The wisdom of our barefoot group is a wonderful thing. I had this question in from Lucy about walking barefoot. Here are your replies:
I’m a keen walker and having met a friend who has taken to barefoot running it strikes me that barefoot walking is the way forward for me. Having searched the internet, I can find very little information about barefoot walking. I know there area couple of dedicate barefoot trails but again I can’t find out much about them. I was wondering if you could point me in the right direction? Many thanks and great site!
Paul Beales: There is The Coventry Barefoot Hiking Chapter. Stephen Bloor at http://naturalfeet.co.uk/ does a lot of barefoot walks in Cornwall. You could also look for an Amis Sans Shoes 10K event in your area this Summer Lucy – www.facebook.com/amissansshoes
Stewart Bint: The Coventry Chapter’s the one I belong to….if Lucy’s close by we’d love to see her at a meet-up
Just walk barefoot everywhere, Lucy. You don’t need devoted trails. Parks, city streets…they’re all perfect for bare feet. There are numerous barefoot hiking and walking groups on both sides of the pond and many people go barefoot all the time as a matter if course. It’s only when the UK weather gets too cold that stops me….never the terrain.
Ken Skier: I’m a barefoot runner…and am barefoot almost all the time at home, in my car, and walking in my yard. But I don’t walk barefoot out in the world. And I am not at all sure that it would be a good practice. I think that running barefoot is much safer than walking barefoot. Walking involves landing on the heel…and if you land on something sharp, there isn’t anything you can do to mitigate that. But if you run barefoot and you land on something sharp, your foot can adapt as it lands, to transfer your weight away from the point of contact. (The foot can twist easily to transfer weight to a different part of the forefoot..but it cannot twist to transfer weight to a different part of the heel.)I don’t want to pour cold water on your idea…but I thought I’d weigh in here with a perspective that barefoot walking might be a bit hazardous.(But just to be clear: I am not trying to spark a debate here. Just sharing one point of view.)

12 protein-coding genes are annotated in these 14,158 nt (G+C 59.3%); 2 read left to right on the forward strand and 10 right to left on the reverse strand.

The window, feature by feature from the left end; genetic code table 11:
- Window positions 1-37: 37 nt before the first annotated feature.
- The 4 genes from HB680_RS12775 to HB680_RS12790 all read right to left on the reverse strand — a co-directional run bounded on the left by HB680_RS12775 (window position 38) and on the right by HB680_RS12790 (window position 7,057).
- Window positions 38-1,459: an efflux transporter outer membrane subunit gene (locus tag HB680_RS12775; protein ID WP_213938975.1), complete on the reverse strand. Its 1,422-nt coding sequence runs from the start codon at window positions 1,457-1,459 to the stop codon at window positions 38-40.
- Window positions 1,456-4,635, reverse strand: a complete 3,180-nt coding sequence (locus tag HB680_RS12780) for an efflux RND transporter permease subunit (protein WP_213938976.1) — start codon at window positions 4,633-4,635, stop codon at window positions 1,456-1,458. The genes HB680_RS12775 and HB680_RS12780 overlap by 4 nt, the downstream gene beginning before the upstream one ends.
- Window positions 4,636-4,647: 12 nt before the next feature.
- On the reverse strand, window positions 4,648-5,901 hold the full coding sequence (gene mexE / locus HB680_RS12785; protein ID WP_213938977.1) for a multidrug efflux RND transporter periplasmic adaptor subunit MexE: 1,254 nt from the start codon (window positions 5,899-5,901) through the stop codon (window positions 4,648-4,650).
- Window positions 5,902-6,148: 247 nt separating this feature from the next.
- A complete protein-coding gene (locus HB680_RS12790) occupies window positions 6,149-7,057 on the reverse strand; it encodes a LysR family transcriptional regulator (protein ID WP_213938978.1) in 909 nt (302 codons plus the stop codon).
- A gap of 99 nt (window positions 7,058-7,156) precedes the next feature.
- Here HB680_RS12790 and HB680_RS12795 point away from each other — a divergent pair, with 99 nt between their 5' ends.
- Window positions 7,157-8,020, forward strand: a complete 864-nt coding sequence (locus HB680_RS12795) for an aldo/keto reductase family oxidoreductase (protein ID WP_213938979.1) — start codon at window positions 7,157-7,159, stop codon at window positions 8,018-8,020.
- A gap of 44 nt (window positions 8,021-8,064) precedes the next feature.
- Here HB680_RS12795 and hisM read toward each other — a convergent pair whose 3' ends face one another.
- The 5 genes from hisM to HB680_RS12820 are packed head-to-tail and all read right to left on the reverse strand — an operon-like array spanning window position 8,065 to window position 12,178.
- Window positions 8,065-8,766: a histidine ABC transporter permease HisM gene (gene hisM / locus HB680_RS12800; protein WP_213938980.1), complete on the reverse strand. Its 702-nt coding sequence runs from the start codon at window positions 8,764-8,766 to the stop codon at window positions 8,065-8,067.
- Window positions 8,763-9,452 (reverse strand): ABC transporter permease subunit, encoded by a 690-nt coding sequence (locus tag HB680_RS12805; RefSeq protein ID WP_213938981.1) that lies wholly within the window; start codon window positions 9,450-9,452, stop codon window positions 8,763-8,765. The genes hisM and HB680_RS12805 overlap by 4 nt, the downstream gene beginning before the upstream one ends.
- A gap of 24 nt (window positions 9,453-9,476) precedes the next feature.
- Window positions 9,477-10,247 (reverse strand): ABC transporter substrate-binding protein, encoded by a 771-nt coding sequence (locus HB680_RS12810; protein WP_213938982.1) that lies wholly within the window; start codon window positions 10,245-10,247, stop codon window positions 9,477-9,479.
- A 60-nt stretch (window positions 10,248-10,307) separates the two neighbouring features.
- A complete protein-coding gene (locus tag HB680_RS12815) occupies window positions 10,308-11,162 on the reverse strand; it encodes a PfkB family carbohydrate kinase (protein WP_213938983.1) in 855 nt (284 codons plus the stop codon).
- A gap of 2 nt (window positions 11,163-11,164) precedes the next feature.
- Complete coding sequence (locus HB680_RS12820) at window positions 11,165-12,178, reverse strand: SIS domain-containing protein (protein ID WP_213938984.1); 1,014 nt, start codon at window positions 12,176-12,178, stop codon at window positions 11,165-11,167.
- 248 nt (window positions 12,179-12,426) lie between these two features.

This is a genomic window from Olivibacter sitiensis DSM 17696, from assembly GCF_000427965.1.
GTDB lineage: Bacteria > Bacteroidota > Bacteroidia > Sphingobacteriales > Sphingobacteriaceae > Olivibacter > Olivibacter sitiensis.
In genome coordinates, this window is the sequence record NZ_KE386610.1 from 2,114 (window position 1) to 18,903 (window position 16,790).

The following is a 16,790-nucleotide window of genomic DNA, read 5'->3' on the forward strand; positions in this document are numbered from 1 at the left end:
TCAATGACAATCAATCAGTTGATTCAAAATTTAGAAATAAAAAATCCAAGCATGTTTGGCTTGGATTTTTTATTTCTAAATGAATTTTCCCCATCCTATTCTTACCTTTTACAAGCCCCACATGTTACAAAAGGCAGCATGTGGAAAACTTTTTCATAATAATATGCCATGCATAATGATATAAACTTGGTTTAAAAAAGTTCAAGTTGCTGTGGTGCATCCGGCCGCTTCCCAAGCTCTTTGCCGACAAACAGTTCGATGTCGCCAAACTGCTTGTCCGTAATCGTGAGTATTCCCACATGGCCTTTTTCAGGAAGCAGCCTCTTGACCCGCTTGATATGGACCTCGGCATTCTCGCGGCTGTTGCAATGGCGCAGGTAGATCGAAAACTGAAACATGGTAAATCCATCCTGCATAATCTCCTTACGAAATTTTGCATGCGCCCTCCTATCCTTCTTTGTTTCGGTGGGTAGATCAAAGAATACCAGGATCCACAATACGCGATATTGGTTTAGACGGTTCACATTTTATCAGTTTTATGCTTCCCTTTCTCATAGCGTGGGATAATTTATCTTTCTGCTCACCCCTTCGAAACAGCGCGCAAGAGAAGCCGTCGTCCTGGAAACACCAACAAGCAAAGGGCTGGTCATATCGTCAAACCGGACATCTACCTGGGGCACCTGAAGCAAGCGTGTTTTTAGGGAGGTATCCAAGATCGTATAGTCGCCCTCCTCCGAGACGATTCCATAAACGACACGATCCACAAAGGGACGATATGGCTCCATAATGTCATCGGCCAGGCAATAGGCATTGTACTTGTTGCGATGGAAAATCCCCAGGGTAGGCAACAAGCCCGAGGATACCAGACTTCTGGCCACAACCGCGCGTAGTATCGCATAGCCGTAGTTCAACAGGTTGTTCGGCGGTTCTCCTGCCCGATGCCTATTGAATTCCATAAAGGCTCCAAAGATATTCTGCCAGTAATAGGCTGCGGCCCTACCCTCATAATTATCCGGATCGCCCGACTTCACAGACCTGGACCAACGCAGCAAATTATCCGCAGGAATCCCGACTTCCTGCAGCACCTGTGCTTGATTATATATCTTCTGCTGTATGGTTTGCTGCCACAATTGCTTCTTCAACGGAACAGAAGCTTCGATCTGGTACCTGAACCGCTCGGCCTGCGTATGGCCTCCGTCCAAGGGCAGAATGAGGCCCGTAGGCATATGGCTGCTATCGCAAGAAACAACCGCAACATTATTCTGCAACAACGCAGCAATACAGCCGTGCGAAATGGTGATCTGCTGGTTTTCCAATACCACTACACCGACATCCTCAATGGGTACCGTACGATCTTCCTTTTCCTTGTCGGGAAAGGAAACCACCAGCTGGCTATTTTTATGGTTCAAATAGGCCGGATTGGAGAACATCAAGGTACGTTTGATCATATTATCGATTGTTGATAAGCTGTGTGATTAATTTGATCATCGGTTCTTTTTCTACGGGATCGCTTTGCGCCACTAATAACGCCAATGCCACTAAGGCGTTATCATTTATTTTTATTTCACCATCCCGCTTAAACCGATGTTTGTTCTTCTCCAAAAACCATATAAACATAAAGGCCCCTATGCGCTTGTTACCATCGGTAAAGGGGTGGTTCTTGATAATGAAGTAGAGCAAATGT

Sepeedeh Saleh: I bumbled around barefoot a lot in the summer (bit of a wimp with the cold) and will happily run barefoot. I see what you mean Ken Skier, but, yes there are barefoot walking societies about- might be worth speaking to. Also, the society for barefoot living (mainly a yahoo group but also have a website) are really into everything barefoot. Good luck! Perhaps it is just the terrain in England that discourages me from barefoot walking. Lots of small sharp rocks and sticks. Or maybe I am just a wimp!
I’m nr Manchester (UK) if u wanna join me for a bumble.
Steve Bailey: Just remove shoes and walk.
John Lupton: Getting over self consciousness is the hardest bit. I used to quickly bung a pair of flipflops on if I saw anyone, but now I don’t. In fact the surprise element is more fun! Fields and woods are good for a start and offer a range of sensations. Still working up to gravel.